Brewer's rather scattered examination of anomie among the late-20s-to-early-30s set assiduously avoids the melodrama of smoking firearms. Part One, called "A Wolf in Sheep's Clothing," details the events of a fateful New Year's Eve for Caleb and Kay, who've been a couple for three years but only started living together a month prior. He still pretends to be writing the novel he stopped working on when he met her. She has started to think that he won't deliver the grown-up existence she's always planned. They both dislike the shallow, pretentious friends they are partying with in upstate New York, which doesn't stop them from confiding secrets to them.
In Part Two, labeled "Crying Wolf," siblings Julie and Elliot are waiting outdoors in the country for midnight to come, when they will scatter their mother's ashes in the nearby lake. Elliot drinks too much, while Julie still pines for Sasha, the lover who left her to marry Caleb, while also blaming herself for her mother's death for reasons that are never adequately explained. The evening's conclusion is a quick and studiously mannered snapshot of Caleb and Sasha's marriage and the effect it is having on their 13-year-old daughter, Wolf.
Brewer's recurring wolf imagery—Caleb and Kay's car collides with one on their way home from the party, one appears ominously to Julie when she's alone in the woods, and, of course, there's that teenager—never resonates with clarity, coming across as a gimmick intended to provide cohesion to a muddled piece. Structurally, Brewer traps herself into far too many two-person scenes, and the alternation of party scenes with car scenes in the first part is predictable and repetitious, not to mention awkwardly staged by director Mike Klar in the tiny, exit-challenged Theater C (that poor dying wolf has to get up, go out, come back, and lie down again entirely too often, each time carrying a pool of blood with it).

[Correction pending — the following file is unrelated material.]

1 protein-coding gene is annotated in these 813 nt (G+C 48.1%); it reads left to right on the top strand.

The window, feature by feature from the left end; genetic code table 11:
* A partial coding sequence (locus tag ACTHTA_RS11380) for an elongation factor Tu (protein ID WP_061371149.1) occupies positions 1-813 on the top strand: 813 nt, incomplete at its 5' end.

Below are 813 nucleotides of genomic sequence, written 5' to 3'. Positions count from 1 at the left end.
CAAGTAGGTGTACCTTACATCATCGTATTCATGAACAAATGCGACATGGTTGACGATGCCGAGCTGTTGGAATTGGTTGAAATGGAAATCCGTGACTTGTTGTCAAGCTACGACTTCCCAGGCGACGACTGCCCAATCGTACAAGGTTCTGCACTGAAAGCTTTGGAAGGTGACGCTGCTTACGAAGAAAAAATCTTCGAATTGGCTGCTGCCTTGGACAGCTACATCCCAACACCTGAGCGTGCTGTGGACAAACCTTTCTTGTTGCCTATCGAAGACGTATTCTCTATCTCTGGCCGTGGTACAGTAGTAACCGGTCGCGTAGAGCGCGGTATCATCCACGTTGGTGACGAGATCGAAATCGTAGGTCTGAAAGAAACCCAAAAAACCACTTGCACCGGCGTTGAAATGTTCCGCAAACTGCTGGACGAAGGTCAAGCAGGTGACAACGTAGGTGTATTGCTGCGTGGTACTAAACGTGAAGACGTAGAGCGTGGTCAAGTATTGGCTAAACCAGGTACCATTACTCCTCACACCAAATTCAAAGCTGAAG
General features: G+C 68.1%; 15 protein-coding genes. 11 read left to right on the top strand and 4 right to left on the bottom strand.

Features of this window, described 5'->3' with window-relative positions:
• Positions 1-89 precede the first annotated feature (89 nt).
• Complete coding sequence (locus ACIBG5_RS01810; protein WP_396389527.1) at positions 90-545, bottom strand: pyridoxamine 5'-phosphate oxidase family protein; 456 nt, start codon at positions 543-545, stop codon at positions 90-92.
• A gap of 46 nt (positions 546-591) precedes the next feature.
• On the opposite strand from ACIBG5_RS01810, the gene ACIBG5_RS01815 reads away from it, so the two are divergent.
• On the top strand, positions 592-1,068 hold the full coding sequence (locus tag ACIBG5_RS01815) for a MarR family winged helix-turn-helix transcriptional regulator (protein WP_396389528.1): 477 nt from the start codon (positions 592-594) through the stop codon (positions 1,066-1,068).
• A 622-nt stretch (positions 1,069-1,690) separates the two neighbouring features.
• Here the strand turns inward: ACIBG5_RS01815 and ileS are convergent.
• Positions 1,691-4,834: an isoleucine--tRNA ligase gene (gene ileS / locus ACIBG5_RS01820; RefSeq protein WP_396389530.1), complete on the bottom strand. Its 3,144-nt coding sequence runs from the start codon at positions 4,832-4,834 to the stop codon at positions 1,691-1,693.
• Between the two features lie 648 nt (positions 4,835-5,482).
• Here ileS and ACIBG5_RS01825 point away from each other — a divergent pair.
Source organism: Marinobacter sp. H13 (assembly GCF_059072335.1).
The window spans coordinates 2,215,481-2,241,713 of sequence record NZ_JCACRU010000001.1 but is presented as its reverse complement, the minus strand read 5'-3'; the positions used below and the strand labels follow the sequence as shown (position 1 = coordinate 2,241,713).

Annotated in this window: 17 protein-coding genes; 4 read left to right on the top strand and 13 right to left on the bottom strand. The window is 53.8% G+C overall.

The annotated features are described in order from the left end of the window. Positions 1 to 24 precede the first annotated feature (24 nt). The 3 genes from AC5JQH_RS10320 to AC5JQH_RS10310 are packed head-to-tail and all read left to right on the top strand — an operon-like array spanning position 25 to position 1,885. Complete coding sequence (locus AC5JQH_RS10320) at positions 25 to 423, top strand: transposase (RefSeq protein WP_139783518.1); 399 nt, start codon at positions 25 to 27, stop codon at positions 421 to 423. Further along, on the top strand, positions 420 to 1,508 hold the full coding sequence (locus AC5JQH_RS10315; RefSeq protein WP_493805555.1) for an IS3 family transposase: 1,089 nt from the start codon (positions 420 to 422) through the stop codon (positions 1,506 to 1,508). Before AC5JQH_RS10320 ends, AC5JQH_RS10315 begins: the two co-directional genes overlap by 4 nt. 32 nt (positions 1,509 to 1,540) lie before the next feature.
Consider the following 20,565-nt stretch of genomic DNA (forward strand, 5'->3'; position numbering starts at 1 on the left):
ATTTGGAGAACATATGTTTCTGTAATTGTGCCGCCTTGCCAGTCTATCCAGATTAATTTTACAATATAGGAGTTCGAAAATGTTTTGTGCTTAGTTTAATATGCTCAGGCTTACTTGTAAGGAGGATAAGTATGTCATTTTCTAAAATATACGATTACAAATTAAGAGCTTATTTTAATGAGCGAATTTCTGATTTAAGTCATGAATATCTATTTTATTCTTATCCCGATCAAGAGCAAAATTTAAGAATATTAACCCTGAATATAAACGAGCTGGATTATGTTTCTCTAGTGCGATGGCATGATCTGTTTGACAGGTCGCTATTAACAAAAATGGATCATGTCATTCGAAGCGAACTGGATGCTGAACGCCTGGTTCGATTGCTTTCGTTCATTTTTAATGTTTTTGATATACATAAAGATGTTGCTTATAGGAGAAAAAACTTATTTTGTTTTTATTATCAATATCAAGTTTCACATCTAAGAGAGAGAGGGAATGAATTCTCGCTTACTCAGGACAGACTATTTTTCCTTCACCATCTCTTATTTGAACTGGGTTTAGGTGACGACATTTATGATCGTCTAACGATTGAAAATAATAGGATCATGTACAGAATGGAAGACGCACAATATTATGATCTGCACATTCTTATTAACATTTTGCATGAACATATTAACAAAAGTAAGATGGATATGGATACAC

Brewer does have an ear for contemporary speech that she then heightens with attractive literary invention. But her characters lack dimension, in part because their problems are too familiar. This hampers the nine-person cast, though their work is always solidly professional.
Best is Julie Fitzpatrick's Sasha, the former lesbian. In her first appearance, she's a figment of her ex-lover's imagination, and Fitzpatrick gives the part an intriguing wildness. Then, when we see what she becomes, it drives home how much her ex idealized her to suit her own needs. Josh Tyson and Elizabeth A. Davis make the implosion of Caleb and Kay believable, though hardly riveting, and Megan Tusing, as Jenny, a randy young woman tripping on Ecstasy who goes after Caleb at the party, enlivens the stereotype she's been handed through an affectingly artless naturalism.
Ultimately, "Wolves" plays like a series of acting-class scenes. There's some good work here and there, but a satisfying whole never coalesces. Indeed, one gets the sense that the playwright is too engaged in a conversation with herself to have one with us.
Presented by Kids With Guns at 59E59 Theaters, 59 E. 59th St., NYC. Aug. 8–21. Tue. and Wed., 7:30 p.m.; Thu.–Sat., 8:30 p.m.; Sun., 3:30 p.m. (212) 279-4200 or www.ticketcentral.com.